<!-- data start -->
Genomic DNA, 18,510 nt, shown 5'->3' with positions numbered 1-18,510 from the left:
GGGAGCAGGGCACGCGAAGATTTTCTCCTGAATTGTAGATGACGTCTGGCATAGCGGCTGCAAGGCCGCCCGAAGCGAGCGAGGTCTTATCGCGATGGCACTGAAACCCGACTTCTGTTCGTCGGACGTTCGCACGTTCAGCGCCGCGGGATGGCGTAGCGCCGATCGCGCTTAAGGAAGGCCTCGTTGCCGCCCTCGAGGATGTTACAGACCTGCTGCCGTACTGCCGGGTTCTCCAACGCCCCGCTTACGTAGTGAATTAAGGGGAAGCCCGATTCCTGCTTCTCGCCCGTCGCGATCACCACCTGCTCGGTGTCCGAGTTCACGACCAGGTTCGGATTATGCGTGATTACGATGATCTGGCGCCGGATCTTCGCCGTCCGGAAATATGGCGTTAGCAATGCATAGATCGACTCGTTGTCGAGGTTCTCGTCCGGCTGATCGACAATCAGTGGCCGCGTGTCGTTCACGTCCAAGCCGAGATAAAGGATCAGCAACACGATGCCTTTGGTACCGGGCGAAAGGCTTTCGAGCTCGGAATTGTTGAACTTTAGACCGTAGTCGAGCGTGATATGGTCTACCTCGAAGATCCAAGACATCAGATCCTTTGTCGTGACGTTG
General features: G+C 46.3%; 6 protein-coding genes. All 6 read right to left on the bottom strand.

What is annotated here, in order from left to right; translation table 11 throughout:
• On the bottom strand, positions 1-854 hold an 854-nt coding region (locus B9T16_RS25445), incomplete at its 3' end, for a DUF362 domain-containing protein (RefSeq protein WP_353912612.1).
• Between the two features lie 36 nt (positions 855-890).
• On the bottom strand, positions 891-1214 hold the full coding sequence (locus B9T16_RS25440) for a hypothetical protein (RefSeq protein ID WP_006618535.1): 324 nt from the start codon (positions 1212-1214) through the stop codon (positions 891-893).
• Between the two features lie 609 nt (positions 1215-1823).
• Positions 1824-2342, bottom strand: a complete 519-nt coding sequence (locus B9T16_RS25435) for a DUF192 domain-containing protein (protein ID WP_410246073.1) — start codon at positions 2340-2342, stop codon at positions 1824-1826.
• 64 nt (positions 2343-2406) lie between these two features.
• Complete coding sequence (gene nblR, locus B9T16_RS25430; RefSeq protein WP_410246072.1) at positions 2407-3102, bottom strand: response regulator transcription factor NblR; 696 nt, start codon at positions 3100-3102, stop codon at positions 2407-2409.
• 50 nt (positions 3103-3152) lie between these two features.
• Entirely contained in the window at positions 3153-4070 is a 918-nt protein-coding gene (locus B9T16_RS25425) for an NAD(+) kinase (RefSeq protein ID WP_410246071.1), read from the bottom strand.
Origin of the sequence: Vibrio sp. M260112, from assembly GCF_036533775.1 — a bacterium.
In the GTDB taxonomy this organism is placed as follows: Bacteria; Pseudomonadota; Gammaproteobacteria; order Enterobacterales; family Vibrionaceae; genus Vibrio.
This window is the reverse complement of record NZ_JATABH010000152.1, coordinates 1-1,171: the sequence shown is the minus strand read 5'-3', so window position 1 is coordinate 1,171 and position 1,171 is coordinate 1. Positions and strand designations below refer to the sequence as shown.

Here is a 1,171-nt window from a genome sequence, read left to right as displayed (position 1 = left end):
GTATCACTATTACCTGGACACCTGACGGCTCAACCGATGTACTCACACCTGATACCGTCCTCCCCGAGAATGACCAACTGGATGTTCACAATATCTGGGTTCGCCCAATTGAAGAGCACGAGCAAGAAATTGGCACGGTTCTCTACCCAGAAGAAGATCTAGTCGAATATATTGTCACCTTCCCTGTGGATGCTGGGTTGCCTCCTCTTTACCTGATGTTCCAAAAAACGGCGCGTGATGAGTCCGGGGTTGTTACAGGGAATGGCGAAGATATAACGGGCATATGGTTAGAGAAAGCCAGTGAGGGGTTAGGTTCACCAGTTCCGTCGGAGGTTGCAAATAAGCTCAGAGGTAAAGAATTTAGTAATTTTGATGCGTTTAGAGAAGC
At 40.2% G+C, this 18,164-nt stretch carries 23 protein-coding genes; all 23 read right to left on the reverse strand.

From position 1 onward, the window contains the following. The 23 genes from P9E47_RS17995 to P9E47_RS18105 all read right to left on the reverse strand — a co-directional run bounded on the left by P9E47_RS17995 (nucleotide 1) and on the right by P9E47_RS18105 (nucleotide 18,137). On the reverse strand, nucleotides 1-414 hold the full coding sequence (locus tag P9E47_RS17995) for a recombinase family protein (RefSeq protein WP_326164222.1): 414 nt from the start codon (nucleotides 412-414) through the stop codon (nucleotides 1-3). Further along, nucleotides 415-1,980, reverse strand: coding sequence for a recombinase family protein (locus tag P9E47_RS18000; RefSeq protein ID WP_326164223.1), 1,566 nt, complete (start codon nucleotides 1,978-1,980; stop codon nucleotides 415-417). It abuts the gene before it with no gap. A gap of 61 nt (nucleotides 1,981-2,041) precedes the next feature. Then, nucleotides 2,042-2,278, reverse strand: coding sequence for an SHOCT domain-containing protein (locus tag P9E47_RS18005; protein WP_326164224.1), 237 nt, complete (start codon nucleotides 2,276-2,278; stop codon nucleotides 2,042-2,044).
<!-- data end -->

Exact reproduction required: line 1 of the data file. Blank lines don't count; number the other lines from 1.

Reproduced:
Genomic DNA, 18,510 nt, shown 5'->3' with positions numbered 1-18,510 from the left: